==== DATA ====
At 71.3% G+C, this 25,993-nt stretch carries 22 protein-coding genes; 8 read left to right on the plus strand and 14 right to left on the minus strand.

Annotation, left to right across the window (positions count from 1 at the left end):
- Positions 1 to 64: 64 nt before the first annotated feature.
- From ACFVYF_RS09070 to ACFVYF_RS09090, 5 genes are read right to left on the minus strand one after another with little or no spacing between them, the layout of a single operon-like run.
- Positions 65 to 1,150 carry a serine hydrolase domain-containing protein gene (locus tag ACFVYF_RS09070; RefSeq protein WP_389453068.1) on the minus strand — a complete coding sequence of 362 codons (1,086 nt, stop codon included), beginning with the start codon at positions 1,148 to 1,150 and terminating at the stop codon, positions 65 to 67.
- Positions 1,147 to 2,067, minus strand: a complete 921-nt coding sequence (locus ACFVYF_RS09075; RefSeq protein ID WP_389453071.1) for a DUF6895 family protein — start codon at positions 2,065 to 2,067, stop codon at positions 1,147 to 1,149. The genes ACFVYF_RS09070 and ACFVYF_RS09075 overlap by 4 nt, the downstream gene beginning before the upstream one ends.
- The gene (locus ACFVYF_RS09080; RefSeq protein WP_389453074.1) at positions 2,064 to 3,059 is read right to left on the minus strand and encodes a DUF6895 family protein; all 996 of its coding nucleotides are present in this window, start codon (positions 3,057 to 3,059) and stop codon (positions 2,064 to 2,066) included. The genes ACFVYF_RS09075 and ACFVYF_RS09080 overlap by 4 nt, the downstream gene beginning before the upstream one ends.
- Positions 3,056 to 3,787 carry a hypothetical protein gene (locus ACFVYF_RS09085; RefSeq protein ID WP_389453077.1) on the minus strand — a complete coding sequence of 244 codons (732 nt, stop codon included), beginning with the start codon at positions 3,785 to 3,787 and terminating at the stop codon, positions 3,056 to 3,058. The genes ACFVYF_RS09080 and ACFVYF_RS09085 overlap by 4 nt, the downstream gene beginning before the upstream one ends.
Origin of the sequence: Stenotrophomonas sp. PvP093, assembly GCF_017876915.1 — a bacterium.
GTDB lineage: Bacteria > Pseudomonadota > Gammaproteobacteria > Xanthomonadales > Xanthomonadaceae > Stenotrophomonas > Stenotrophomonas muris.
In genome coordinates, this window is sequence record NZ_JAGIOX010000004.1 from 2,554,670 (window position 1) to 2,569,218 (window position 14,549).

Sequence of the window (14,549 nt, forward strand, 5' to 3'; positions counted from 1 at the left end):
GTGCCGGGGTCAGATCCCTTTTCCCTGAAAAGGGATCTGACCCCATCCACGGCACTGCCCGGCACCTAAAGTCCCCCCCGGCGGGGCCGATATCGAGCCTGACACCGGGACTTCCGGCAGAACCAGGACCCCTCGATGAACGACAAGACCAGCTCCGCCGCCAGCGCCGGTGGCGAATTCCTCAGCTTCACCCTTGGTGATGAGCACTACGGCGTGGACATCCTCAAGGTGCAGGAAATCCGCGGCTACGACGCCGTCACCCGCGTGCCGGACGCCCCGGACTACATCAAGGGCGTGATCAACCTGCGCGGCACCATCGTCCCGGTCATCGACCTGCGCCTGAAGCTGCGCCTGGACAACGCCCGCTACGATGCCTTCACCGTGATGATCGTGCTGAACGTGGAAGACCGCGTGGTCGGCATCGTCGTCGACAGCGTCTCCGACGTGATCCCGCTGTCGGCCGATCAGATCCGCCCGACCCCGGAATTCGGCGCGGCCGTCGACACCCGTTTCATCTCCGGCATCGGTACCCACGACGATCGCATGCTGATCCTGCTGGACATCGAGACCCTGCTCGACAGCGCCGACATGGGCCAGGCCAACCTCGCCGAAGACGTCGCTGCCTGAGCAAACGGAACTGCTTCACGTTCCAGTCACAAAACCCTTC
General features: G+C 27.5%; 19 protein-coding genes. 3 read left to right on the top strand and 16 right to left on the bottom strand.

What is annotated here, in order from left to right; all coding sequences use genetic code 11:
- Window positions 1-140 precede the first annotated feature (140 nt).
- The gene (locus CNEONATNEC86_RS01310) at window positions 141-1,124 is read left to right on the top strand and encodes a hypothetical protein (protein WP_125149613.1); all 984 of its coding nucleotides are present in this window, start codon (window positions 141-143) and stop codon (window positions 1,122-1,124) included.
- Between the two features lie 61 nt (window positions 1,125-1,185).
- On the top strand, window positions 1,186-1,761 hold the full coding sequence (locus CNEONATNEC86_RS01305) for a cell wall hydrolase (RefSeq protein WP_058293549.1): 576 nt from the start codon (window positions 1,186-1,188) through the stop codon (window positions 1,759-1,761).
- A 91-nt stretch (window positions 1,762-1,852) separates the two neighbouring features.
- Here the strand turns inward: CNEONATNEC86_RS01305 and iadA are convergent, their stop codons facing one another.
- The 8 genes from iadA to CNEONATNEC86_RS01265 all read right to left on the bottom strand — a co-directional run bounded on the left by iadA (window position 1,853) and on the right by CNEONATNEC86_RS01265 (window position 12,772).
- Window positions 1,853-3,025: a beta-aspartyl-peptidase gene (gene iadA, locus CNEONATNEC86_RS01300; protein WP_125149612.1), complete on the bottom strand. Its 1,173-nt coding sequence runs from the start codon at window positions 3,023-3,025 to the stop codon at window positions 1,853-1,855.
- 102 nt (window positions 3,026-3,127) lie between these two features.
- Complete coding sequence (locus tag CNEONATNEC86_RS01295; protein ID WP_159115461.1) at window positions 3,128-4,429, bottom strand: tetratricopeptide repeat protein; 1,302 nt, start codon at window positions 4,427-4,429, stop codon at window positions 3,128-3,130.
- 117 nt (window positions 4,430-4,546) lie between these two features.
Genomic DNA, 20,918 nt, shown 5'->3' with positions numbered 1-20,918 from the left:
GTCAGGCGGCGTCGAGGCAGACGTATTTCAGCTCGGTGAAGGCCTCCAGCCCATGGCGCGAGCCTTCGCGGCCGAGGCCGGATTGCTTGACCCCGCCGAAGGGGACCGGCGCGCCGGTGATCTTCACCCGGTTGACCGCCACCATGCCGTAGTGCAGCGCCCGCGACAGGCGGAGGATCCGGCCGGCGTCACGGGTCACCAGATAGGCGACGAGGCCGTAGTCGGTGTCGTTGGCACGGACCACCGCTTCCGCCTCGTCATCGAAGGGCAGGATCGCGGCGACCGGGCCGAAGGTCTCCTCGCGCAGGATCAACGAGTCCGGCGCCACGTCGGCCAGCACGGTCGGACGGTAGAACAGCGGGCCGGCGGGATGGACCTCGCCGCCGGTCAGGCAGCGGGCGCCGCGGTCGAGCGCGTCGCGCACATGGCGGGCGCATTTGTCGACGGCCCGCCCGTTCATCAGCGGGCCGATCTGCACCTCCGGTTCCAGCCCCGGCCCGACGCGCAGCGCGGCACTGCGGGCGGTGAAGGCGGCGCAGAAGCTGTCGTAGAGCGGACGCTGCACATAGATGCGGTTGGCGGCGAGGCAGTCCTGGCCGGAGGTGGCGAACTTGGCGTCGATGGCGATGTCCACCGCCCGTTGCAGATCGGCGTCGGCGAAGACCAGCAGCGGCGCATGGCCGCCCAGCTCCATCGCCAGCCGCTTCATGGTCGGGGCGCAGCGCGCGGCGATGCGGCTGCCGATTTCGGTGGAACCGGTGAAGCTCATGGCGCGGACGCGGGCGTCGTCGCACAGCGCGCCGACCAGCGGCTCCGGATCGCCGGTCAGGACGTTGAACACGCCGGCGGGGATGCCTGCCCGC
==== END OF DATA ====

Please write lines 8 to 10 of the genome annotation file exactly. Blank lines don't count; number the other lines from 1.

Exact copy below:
- Positions 3,056 to 3,787 carry a hypothetical protein gene (locus ACFVYF_RS09085; RefSeq protein ID WP_389453077.1) on the minus strand — a complete coding sequence of 244 codons (732 nt, stop codon included), beginning with the start codon at positions 3,785 to 3,787 and terminating at the stop codon, positions 3,056 to 3,058. The genes ACFVYF_RS09080 and ACFVYF_RS09085 overlap by 4 nt, the downstream gene beginning before the upstream one ends.
Origin of the sequence: Stenotrophomonas sp. PvP093, assembly GCF_017876915.1 — a bacterium.
GTDB lineage: Bacteria > Pseudomonadota > Gammaproteobacteria > Xanthomonadales > Xanthomonadaceae > Stenotrophomonas > Stenotrophomonas muris.